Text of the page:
The Spiritualistic Tradition
Rebecca Murray and Michael E. Nielsen
Spirituality is a broad term that frequently conveys different meanings to different people. The word itself has Latin origins, with spiritus meaning breath, evoking images of starting and sustaining life. Indeed, most writings about spirituality link the term to the concept of soul and one's very essence. Definitions of spirituality abound, and many can be found in the psychological literature beginning with James and Jung, moving through the work of the humanists and transpersonalists, and culminating in the contemporary writing of psychologists who are interested in the connection between mental health and spirituality (Elkins, 1998). In practice, a spiritualistic orientation to religious matters suggests an amalgam of beliefs that draw from Hinduism, Buddhism, Taoism, and other religions originating in eastern Asia. These beliefs may or may not include elements of Christianity or Judaism, as well as paganism.1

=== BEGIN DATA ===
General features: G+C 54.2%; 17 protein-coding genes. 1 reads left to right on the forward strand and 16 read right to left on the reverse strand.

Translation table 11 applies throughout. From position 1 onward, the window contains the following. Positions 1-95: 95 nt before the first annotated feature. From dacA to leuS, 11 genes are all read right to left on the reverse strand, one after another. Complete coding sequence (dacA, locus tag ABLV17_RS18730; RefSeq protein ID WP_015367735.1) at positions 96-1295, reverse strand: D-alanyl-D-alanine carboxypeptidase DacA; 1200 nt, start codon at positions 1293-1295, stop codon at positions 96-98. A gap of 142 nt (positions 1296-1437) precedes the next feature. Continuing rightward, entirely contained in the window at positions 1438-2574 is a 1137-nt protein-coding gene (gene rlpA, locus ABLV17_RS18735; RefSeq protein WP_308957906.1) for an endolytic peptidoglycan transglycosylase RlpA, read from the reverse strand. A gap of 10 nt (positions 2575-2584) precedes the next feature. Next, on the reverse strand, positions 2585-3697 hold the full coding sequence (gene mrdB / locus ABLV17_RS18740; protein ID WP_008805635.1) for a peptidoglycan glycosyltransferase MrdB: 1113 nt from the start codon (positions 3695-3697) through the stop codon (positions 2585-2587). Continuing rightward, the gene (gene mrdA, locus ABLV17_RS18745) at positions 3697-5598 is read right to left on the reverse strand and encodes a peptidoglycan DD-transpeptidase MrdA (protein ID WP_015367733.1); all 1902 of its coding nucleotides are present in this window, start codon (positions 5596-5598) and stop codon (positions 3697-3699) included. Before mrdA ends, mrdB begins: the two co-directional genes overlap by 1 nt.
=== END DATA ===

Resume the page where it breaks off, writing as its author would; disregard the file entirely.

The current interest shown by psychologists in spirituality is exemplified in the lead article of a recent Monitor on Psychology (APA, 2003) that discussed the importance of mental health professionals addressing spirituality with clients. Like many writers, the authors of that work frequently interchanged the terms spirituality and religion—not recognizing
1Spirituality and spiritualistic tradition refer to an interest in matters of the spirit, drawing
primarily from Eastern religious traditions. It does not necessarily include what is com-
monly referred to as spiritualism, a practice aligned with occult practices such as speaking
with the dead.